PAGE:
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Maria Giemza, Illustrator

We and Maria Giemza cannot repeat it often enough: Step out of your comfort zone! Find some inspiration with this Keenly preesents guest.

I’m Maria and I’m a freelance illustrator. I work in Berlin. And I work in different kind of projects. I work individually and in teams. And mostly it’s editorial stuff or packaging-design or animation, pitches. I also make my own prints. And currently I’m actually working on my own series of wrapping papers. But actually I studied architecture for actually six years, I did my master in Germany. After graduating I kind of thought, that maybe it’s not my way. So I shifted more towards illustration.

Can you remember your first intense experience with design?
I think there wasn’t actually like a single experience. My father is an architect, so I somehow grew up with it. Strolling with him through the city always involved some stories about buildings. Like where they were build, how they were build and so on. Also deep inside I really wanted to be a graphic designer. And my parents gently suggested me that maybe there are some more certain professions out there. I felt that architecture is a good compromise. And I went this way and yeah, I don’t regret it at all actually. I think that architecture taught me a lot and I love it absolutely. It combines so many different fields. And it taught me problem solving and technical thinking. And on top of that, there is the design. And I think it’s actually a big part of me, being an illustrator. 

What did you want to be when you grew up?
Back in the day when I was little I really, really wanted to be a ballerina. Which has nothing to do actually with reality, because I never had dance classes in my life. So I dropped my dancing dreams kind of quickly. But deep inside I think I’ve always known that it would be something art related. Because I loved drawing and I was drawing for as long as I can remember.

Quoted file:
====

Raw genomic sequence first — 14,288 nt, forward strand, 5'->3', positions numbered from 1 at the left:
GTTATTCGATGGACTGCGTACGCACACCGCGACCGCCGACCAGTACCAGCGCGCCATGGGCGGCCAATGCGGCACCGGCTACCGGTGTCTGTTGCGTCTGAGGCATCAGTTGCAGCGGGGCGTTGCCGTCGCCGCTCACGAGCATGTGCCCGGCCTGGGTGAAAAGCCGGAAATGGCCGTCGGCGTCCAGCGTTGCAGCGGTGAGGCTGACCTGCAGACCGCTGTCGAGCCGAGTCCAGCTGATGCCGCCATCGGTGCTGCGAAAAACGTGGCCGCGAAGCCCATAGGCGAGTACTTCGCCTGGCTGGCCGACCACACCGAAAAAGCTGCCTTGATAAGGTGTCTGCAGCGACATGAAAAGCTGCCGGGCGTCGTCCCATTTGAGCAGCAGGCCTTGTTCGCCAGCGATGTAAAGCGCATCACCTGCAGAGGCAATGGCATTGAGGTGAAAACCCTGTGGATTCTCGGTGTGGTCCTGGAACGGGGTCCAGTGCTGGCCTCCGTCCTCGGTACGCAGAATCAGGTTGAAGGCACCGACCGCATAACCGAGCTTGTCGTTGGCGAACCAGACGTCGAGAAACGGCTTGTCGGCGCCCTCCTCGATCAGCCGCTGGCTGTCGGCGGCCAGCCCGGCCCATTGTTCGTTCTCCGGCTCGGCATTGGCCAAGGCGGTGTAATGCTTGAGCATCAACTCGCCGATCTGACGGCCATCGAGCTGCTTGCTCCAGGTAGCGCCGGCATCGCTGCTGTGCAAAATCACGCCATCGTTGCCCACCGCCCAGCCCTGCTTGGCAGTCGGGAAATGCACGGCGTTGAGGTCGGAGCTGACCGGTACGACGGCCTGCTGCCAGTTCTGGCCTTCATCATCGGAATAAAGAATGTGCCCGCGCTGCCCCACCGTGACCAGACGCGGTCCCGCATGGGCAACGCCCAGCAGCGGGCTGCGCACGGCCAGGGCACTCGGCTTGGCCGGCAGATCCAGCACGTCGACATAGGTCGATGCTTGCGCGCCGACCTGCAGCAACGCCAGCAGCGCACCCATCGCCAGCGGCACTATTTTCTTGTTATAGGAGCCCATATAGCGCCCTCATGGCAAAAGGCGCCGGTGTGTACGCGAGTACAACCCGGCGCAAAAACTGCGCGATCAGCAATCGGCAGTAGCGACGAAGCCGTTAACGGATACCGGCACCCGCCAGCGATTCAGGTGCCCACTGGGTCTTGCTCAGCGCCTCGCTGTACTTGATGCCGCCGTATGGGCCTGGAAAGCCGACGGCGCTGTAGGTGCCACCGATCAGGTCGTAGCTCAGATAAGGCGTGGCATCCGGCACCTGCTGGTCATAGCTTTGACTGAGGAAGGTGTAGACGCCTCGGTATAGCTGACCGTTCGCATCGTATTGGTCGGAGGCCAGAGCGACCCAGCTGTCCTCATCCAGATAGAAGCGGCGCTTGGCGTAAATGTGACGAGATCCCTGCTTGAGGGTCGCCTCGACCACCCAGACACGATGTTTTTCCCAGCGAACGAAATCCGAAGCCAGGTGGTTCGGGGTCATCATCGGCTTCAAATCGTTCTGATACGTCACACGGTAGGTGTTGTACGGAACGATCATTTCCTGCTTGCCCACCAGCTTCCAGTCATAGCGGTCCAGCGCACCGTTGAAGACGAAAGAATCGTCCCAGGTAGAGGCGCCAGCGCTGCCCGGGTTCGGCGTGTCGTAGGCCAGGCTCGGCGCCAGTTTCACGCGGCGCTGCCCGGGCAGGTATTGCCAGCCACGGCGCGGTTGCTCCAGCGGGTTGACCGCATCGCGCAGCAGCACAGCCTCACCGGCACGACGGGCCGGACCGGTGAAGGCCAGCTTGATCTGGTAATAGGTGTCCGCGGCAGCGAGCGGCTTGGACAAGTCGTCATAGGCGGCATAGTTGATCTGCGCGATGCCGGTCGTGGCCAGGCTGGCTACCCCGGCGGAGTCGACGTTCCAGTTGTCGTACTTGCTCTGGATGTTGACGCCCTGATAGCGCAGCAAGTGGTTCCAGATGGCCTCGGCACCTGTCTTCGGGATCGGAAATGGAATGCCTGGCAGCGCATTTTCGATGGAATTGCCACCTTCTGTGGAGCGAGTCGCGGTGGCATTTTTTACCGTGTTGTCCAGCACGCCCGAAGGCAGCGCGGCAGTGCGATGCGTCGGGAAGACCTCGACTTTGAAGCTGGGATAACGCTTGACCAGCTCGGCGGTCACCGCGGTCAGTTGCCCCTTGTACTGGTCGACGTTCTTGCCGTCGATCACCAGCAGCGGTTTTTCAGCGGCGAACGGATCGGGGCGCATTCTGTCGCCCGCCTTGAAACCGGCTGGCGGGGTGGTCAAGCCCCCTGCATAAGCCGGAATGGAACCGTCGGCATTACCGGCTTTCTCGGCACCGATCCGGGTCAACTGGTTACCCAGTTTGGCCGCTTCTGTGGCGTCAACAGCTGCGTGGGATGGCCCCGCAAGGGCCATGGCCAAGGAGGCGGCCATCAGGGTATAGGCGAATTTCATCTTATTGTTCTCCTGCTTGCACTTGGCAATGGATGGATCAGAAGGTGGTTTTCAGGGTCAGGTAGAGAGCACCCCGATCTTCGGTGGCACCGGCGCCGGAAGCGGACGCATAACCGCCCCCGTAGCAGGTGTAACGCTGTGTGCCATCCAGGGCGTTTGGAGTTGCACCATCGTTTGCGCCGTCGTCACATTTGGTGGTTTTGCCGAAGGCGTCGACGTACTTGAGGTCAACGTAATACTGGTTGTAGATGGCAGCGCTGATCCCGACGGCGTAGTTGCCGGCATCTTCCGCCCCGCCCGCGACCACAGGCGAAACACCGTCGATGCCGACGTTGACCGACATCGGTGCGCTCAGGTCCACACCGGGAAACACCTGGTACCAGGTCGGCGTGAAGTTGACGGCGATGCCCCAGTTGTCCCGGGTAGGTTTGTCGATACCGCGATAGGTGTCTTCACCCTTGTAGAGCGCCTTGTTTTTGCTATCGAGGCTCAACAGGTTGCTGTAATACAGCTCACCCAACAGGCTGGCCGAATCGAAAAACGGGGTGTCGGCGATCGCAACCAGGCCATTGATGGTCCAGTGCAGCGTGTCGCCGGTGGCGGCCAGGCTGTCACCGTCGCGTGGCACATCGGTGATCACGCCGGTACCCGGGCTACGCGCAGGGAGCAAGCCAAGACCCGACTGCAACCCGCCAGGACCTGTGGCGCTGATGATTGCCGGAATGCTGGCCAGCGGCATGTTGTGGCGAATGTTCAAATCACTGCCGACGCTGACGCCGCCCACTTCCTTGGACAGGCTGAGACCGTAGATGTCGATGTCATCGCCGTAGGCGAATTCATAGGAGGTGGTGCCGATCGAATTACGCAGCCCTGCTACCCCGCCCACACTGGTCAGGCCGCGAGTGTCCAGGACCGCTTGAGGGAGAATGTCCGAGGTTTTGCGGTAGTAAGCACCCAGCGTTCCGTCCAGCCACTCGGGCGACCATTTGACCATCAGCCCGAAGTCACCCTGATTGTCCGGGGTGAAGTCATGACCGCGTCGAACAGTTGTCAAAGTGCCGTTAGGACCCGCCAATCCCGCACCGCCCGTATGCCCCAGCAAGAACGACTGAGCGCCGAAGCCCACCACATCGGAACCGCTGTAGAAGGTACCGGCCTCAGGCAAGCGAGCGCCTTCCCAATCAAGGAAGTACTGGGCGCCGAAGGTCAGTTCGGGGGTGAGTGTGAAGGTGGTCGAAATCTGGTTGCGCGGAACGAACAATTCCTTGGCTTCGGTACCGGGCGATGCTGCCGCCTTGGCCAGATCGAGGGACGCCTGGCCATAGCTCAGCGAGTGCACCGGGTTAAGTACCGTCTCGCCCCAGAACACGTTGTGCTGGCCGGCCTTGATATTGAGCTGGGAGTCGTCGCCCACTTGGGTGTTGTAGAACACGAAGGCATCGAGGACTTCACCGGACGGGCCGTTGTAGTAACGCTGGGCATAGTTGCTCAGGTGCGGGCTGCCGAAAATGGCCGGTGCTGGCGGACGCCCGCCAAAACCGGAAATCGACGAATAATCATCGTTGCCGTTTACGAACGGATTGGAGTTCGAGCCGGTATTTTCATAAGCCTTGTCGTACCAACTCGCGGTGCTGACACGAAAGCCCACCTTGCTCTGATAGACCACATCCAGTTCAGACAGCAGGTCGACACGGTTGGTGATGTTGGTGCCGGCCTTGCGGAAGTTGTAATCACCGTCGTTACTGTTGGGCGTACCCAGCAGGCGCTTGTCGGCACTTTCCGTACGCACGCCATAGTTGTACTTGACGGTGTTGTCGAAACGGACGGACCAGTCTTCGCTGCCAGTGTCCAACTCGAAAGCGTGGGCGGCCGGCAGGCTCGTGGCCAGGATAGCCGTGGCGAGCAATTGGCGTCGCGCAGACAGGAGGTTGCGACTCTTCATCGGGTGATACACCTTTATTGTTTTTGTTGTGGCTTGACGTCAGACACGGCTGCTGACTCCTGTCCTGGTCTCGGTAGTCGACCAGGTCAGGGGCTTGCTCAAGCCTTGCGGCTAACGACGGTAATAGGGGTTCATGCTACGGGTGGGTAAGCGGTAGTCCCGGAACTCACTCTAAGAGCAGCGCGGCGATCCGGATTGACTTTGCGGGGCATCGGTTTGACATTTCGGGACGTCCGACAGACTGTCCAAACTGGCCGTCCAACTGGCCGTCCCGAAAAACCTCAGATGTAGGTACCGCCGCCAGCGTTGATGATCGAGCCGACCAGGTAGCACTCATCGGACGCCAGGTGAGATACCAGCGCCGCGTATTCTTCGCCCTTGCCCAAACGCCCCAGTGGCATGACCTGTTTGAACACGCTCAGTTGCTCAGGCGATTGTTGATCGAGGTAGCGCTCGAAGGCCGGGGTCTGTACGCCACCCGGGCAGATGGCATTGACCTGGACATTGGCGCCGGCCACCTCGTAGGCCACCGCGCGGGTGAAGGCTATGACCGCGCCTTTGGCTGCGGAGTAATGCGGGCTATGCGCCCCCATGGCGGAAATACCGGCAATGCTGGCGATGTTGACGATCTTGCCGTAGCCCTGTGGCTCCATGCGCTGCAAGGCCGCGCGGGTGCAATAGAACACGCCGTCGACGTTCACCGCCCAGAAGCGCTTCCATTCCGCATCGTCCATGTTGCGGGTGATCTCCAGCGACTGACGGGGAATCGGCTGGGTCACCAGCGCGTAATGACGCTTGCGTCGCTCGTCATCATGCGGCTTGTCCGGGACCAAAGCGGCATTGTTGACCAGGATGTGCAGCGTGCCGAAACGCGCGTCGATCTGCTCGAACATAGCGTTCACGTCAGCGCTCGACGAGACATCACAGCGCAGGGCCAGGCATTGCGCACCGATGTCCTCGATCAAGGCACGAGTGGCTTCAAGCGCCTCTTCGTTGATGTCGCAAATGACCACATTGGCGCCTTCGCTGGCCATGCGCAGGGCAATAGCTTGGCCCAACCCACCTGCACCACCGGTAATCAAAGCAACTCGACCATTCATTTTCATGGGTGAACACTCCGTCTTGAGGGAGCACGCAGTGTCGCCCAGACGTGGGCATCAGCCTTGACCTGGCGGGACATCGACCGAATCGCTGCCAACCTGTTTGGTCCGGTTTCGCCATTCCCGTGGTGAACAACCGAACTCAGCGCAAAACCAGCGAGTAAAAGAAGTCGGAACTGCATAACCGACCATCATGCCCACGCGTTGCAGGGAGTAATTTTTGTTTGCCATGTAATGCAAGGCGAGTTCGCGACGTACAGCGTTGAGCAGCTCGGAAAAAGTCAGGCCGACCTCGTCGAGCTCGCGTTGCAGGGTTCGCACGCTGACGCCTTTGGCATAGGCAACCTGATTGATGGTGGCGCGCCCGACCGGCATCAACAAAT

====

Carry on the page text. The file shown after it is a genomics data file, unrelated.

Your first design?
My first, like a serious illustration that I’ve done, was called “Modernism”. It’s the one that I’ve done right after graduation. I wanted to illustrate something familiar, so architectural thing was kind of obvious choice. And since I’m in love with modernism buildings and they are kind of forgotten, at least in Poland. I thought that it would be a nice idea for an illustration series. And know when I look at it, I think I would have done it totally differently. Not in terms of aesthetics, but mostly because of technical skills that I had back in time.

I mean like I’m a self-taught illustrator and I had to figure out bit by bit how to do stuff. But I love this project. I mean maybe not because of how it looks, but because of the certain dose of nostalgia to it. And the fact that it was actually a breaking point for me, when I published it and people were actually enthusiastic about it. It was amazing, because it was the first time when I’ve seen, that leaving my comfort zone and going to illustration-world was actually a good idea.

Which current trends in your profession are currently particularly interesting for you?
There is a lot stuff going on actually. I think I follow the 3D-World also kind of intensively and I admire it. And I tasted bits of it already when I was in architectural school. When everybody was in kind of a race to the most realistic project renders and stuff. And I think it’s amazing how it evolved actually, how it happens in real time now. And I’m like really impressed, but also kind of worried, because my 2D world is kind of forgotten. I think sometimes it’s perceived a bit oldschool and maybe too artsy for some reasons. But I think illustration is a really nice way to visualize stuff. And it can show those metaphors and illusions and jokes that actually sometimes can’t be shown by photography or realistic renders.

Some words to future designer?
Yeah, I would say:

Get a dog and go for a walk.

I think that’s a great advice. My dog taught me a lot. Like everyday before work we go for a walk. And even though the routes we take are kind of similar every day, she goes with this unbelievable enthusiasm. Like it would’ve been the greatest adventure of the day. And our walks for her are nothing but repetitive. And that actually taught me how to observe and get inspirations and take my time and also to listen I think.